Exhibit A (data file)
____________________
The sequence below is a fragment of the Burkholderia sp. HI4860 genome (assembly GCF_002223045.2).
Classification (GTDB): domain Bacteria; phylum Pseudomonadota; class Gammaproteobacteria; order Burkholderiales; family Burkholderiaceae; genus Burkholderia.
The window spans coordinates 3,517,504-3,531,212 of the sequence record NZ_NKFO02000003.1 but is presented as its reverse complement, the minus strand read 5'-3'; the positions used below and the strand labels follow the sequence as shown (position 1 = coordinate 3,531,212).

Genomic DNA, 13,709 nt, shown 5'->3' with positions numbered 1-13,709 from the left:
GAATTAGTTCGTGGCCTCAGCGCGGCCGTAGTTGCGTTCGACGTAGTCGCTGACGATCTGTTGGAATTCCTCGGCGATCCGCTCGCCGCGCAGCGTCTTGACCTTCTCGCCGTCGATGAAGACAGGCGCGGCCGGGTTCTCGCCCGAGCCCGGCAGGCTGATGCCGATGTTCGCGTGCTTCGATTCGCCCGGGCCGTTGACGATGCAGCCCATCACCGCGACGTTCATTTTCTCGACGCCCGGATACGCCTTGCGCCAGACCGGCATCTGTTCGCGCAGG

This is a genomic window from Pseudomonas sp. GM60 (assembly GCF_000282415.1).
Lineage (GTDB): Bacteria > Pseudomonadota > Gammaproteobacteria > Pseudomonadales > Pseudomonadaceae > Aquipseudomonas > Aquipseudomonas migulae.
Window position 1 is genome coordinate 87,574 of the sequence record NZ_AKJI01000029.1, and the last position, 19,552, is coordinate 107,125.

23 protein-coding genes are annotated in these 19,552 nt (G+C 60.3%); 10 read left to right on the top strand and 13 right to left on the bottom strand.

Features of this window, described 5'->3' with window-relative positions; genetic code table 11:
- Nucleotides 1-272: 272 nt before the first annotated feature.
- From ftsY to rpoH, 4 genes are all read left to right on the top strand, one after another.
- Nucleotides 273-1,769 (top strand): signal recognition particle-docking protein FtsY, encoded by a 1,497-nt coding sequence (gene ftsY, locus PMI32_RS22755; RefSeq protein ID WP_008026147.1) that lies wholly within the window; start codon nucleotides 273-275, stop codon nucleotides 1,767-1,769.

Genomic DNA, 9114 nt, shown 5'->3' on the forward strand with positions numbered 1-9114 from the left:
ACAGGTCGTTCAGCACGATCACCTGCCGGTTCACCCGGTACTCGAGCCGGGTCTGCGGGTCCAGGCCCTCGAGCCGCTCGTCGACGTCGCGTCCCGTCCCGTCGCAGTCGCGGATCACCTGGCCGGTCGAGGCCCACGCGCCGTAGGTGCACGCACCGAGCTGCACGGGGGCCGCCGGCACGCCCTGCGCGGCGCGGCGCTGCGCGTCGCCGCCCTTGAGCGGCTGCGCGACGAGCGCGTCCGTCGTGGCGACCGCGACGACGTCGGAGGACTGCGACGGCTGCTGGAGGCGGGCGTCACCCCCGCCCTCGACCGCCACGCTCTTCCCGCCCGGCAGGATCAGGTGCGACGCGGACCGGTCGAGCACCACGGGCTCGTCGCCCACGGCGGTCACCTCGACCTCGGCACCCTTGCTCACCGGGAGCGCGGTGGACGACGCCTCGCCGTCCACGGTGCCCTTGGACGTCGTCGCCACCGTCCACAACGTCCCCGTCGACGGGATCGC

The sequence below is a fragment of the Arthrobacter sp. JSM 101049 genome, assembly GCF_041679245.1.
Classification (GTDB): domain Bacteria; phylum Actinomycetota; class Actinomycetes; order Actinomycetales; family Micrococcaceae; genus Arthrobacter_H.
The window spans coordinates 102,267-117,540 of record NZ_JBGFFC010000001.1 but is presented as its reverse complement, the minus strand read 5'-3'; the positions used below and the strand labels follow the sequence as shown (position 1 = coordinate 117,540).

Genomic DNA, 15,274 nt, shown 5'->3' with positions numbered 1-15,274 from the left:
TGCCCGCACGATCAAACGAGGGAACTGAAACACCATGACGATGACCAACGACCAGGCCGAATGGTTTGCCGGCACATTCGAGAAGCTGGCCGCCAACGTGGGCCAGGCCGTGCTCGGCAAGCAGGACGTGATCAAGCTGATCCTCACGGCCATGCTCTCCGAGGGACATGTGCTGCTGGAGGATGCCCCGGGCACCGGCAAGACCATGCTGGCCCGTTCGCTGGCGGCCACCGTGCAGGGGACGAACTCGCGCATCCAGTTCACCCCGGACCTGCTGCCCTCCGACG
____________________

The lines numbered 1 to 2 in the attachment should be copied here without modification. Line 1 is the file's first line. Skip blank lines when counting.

The sequence below is a fragment of the Burkholderia sp. HI4860 genome (assembly GCF_002223045.2).
Classification (GTDB): domain Bacteria; phylum Pseudomonadota; class Gammaproteobacteria; order Burkholderiales; family Burkholderiaceae; genus Burkholderia.